"The College/Chapel District today is a well-used, mixed-use area that includes housing, retail stores, restaurants and commercial tenants in upper-level offices. Over 100 restaurants draw people from outside the neighborhood for a variety of dining experiences and for pre-theater dinners on the weekend. Several theaters have been completely rehabilitated. The Shubert stages Broadway shows, opera, dance, musical concerts and family entertainment. The Palace stages a full range of concerts and special events. A number of bars and nightclubs adds to the area’s liveliness on weekend nights."
"The history of these signs begins at the corner of College and Chapel, the city's heart. Here, New Haven thrives. Yale's faux-Gothic buildings share sidewalks with the brand name stores that feed off the University's economic power. The New Haven Green and the locally famous Claire's Corner Copia bustle with activity. At the corner, a name famous not only in New Haven, but around the world, presides over the downtown landscape — Bishop Desmond Tutu."
"International retailer L’Occitane en Provence opened its newest boutique on Chapel Street just in time for the holiday shopping rush. The company signed a lease with Yale University Properties in early October and has spent the last several weeks refurbishing the building, which now features a wired glass and metal structure that is supposed to mimic a traditional greenhouse, according to a L’Occitane press release. Since its establishment in 1996 as a branch of the Office of New Haven and State Affairs, University Properties has sought to reinvigorate New Haven’s downtown shopping district by bringing in new restaurants and retailers to Broadway and Chapel streets."
"The key was widening the sidewalk at the corner by providing flexible space for a variety of activities like outdoor seating, displays and other retail activity. This was accomplished by narrowing vehicle lanes on the street to 9 1/2 feet while still accommodating parking, and significantly slowing down the traffic. It also created the defacto entrance to Yale from the downtown."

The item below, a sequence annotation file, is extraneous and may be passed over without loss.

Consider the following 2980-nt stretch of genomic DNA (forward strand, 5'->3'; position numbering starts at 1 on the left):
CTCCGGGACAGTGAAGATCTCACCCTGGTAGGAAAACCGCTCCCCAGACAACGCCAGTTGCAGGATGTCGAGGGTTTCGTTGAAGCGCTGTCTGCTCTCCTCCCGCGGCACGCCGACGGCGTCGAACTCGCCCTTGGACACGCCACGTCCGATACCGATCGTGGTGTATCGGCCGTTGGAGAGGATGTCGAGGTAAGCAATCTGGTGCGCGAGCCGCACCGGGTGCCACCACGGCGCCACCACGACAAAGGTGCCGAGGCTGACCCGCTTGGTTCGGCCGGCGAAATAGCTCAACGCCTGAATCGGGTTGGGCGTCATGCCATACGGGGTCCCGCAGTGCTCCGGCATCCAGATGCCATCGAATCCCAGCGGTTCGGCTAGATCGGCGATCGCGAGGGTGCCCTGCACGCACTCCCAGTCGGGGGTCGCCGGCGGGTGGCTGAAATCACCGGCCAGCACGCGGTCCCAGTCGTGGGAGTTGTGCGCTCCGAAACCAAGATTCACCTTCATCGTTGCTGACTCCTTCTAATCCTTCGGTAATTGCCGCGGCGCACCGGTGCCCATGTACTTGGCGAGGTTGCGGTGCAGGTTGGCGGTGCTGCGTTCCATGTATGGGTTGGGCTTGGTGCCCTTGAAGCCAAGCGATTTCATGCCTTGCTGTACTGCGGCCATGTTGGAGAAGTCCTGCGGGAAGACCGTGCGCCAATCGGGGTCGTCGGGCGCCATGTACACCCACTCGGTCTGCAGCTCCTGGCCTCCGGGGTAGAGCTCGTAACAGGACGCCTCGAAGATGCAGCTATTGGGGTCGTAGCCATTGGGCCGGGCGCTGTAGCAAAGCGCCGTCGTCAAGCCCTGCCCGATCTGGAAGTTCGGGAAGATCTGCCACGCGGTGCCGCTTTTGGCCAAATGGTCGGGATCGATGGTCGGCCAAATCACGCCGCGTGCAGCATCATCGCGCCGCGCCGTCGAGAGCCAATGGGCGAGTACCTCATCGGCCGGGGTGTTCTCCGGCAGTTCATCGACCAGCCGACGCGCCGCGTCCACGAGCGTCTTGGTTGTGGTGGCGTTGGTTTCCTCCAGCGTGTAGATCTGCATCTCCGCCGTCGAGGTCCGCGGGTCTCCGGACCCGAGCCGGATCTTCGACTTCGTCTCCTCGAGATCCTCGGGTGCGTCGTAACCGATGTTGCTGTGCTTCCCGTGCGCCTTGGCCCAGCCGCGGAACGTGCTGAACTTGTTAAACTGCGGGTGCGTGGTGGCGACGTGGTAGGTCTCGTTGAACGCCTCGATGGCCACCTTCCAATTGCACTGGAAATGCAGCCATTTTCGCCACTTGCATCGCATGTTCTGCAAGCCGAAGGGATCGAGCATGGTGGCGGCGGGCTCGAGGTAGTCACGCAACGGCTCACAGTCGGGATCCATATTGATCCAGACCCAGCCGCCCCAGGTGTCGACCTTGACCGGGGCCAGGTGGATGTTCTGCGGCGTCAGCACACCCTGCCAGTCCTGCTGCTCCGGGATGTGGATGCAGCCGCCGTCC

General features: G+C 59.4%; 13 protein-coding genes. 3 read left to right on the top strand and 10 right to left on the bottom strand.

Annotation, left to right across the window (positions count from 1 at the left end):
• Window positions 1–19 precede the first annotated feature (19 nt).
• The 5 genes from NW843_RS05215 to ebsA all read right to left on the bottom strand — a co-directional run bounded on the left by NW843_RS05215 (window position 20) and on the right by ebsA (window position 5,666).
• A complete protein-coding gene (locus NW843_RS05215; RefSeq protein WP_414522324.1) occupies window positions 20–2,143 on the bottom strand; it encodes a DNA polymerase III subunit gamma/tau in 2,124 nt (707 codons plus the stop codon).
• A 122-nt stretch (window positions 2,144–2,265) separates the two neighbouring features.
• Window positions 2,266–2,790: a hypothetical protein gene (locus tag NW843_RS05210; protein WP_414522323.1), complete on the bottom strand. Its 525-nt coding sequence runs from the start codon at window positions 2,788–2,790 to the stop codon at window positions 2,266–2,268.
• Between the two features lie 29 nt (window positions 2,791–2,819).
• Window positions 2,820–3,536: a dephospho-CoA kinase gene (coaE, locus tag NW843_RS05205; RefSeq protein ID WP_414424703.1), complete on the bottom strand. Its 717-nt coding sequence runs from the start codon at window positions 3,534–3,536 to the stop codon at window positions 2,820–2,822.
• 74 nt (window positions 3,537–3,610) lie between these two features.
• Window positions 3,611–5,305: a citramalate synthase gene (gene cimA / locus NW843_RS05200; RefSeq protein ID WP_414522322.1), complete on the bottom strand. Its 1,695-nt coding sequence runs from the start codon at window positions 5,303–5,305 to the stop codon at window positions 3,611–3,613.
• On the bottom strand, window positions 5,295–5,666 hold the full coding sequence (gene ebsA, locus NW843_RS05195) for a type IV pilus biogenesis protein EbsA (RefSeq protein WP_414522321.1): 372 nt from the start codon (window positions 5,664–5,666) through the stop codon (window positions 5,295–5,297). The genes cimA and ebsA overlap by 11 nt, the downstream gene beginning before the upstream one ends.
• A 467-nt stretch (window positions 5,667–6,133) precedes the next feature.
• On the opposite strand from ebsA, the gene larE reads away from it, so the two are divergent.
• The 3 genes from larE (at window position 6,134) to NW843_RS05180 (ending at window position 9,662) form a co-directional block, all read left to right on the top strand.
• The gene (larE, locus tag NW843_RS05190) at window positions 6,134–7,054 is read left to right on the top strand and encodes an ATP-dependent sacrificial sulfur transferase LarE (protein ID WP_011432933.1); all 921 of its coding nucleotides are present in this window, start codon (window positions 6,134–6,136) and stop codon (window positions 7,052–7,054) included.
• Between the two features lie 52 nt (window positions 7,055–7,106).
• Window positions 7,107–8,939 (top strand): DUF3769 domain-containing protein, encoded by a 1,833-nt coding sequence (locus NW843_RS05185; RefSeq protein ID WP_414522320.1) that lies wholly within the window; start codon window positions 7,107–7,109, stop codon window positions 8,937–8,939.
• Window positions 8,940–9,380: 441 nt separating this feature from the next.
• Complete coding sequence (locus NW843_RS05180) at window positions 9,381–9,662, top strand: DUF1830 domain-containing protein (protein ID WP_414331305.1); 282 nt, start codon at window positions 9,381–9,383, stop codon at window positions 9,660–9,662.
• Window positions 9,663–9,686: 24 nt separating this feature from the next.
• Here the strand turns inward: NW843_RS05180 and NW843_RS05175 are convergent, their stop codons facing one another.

"Schiavone is thinking up new projects, in the atmosphere for meditation that he has created at his offices on Chapel Street in the old Union League building. The Union League, a private, exclusive men's club formed at the turn of the century, once would not have admitted anyone named Joel Schiavone. 'It was for WASPs.' He has taken the former hangout of the very privileged and created offices that bear the unmistakable stamp of Joel Schiavone."
"Piano rags filled the air as waiters and waitresses bedecked in Gay Nineties clothing served the libations. A woman in a bear costume mingled with the crowd; a mime 'sang' songs of the era. Outside, a horse hitched to a carriage whinnied in the crisp, winter night. And who was in the carriage, trotting dignitaries up and down the street? Who else but Joel Schiavone, New Haven's flashiest developer, a flamboyant 46-year-old who believes -- and proves -- that showmanship is as much an ingredient of success as business sense."
"Dixieland banjo player, 1950s style rock-and-roll crooner, Republican gubernatorial candidate and multi-millionaire real estate developer -- Joel Schiavone thinks he can help resuscitate Connecticut's ailing cities. He has plowed millions of dollars into New Haven and is about to launch an even more ambitious 19-block, 1.5 million-square-foot redevelopment project in Bridgeport. A lesser, or saner,… Continue reading Profile of Joel Schiavone, by Steven Mufson
"Who owns downtown commercial properties in Connecticut's cities? This week, Business Weekly looks at a block in New Haven. The block, shown in the map, is bounded by Chapel, College, Crown and High streets. Information is from city records. -Image courtesy of the Hartford Courant, "Who Owns the Block?" by Diane Richards, May 18, 1987… Continue reading Who Owns the Block?